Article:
Just like humans, dogs also suffer from anxiety. Just like in humans, anxiety can be hard to handle. If not attended to, anxiety can have significant behavioral consequences in your pet. Dog anxiety affects all breeds and ages of dogs. In some cases, other breeds are more susceptible to anxiety than others. What are the symptoms, treatment, and preventional options for dog anxiety? I hope that by the end of this article I will have addressed all these questions.
Causes of Dog Anxiety
a) Fear: A trip to the vet, new environment, strangers, can all instill fear in your dog. Sometimes, this fear leads to anxiety. Loud construction noises, other dominant animals can also cause fear-related anxiety.
- b) Separation: Dogs are social animals, and when you welcome them into your home or your life, they consider you and all the members in your house as companions in a pack. When separated, anxiety takes over. Separation anxiety can be manifested as urination and defecation on the carpet or furniture (even in a bathroom trained dog), the chewing of furniture, shoes and house furnishings. Consistent barking is also a sign of separation anxiety.
- c) Aging: Aging can cause anxiety. Cognitive Dysfunction Syndromes or CDS is associated with older dogs. CDS is characterized by the decline of memory, learning ability, awareness, and perception. The decline or impairment of these factors can lead to anxiety in older dogs.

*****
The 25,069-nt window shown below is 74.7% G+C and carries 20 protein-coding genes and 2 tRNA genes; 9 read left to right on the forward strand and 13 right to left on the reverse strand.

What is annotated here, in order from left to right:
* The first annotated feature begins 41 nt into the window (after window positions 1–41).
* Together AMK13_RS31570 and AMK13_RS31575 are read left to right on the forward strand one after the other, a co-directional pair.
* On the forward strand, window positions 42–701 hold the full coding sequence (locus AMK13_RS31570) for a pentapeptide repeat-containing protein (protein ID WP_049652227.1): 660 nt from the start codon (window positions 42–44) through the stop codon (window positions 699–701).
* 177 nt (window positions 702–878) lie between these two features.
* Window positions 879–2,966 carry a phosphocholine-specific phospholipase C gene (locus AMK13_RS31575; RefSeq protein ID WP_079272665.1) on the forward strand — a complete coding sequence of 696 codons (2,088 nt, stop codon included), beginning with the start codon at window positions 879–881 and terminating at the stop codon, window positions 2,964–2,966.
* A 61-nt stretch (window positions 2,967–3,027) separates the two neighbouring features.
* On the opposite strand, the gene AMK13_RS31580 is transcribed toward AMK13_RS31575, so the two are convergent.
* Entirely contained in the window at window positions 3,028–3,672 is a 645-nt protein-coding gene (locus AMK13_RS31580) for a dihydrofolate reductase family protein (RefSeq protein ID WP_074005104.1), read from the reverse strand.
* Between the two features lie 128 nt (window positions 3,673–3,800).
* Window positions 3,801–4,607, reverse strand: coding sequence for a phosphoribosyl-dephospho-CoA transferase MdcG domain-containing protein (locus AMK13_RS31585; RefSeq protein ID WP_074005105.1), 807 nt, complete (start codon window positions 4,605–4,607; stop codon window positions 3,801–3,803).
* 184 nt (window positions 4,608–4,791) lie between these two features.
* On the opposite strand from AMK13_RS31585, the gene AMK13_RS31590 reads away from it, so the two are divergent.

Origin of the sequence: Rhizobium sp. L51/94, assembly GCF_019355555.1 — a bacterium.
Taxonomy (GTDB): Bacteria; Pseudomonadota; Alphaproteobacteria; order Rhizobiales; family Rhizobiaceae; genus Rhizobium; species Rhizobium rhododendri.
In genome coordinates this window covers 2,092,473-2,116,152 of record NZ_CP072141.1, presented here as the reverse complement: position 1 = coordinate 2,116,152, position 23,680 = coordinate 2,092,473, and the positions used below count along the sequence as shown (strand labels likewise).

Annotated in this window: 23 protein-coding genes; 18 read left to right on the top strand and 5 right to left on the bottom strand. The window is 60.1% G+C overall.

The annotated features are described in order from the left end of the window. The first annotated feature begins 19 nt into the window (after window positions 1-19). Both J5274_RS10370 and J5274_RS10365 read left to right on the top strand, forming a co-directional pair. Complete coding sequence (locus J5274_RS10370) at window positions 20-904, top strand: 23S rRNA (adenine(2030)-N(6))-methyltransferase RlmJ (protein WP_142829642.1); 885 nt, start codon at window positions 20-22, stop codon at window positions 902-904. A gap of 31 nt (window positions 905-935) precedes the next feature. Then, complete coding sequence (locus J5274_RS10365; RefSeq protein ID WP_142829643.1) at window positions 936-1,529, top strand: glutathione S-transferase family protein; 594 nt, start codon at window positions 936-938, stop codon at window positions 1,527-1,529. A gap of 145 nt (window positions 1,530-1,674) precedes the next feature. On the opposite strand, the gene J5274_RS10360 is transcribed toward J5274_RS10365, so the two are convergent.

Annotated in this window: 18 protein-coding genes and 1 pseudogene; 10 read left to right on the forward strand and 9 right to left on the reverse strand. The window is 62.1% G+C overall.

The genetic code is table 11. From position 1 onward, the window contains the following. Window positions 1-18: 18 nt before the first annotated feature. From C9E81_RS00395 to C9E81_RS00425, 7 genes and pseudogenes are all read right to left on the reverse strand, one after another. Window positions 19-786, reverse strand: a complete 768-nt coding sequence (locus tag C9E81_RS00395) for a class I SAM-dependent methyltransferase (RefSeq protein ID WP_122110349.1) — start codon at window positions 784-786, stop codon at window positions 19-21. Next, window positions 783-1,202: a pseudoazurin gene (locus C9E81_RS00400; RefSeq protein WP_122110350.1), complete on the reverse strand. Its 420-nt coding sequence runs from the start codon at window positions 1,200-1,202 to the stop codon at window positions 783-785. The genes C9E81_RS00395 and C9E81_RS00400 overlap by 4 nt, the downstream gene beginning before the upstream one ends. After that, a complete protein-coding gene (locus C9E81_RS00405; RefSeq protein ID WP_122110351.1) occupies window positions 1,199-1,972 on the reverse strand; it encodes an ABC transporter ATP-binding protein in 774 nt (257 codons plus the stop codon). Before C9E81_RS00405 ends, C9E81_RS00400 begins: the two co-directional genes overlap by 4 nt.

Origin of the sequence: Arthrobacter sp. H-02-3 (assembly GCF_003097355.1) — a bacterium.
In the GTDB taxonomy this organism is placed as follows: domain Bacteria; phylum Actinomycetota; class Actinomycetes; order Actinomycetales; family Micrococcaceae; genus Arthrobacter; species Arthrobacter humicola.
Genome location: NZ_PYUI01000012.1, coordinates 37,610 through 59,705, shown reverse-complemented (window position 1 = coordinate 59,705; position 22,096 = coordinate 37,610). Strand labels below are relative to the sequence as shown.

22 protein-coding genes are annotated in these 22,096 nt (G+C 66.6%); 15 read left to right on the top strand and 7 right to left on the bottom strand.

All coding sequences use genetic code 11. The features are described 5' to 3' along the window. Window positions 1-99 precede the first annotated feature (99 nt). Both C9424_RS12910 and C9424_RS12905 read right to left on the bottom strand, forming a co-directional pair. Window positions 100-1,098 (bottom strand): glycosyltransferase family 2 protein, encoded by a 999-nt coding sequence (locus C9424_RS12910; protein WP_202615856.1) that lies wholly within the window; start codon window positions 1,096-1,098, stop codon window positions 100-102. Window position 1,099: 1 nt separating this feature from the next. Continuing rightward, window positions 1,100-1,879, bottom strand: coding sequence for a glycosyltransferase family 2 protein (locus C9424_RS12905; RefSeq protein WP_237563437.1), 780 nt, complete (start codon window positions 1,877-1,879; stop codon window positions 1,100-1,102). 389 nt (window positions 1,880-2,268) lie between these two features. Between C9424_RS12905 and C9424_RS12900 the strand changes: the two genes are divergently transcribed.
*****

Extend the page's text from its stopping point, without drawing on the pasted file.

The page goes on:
What are the Symptoms of Anxiety
Arguably the most pronounced symptom of anxiety, aggression can either be targeted directly or indirectly. Direct aggression is that which is directed against humans or other animals. Indirect aggression comes to effect when someone comes between the aggressive canine and the source of its aggression. When a dog is growling at another animal, and you try to repress its aggregation; there are times when the canine may deflect its aggression from the animal towards you. This behavior is known as indirect aggression.
- Indoor Defacation and Urination
When a bathroom trained dogs start to defecate and urinate in the house, the chances are that it may be suffering from anxiety. They work themselves up to the point that they defecate and pee on the furniture, the floor, and carpet.
- Destructive Behavior
Destructive behavior is typical among dogs suffering from separation anxiety. Destruction is usually concentrated at the entry and exit portals of the house. Scratches on the door bite on the window sills; it is like the dog is trying to reunite with the owners by breaking out of the house. Destructive behavior can also be triggered by strange noises like construction noises or footsteps of strangers in the hallway. Dogs tend to try to relieve anxiety by chewing on furniture, shoes, clothes and other house furnishings.
Common with fear-related anxiety. When the dog fears that it may be attacked at any moment, it will withdraw from social activities and become weary of its environment.
- Other Signs of Anxiety
- Consistent and excessive barking
- repetitive and compulsive behaviors
Treating Dog Anxiety
Before the administration of any anxiety related drugs, important is the suggestion that you seek consultation from your veterinarian. Self-diagnosis could be dangerous as internal deficiencies and injuries could cause some of the symptoms. Your vet will conduct a full body scan and design a treatment plan for your dog. Varied factors cause anxiety. The best way to treat dog anxiety is through a combination of training, preventive measures and sometimes medication.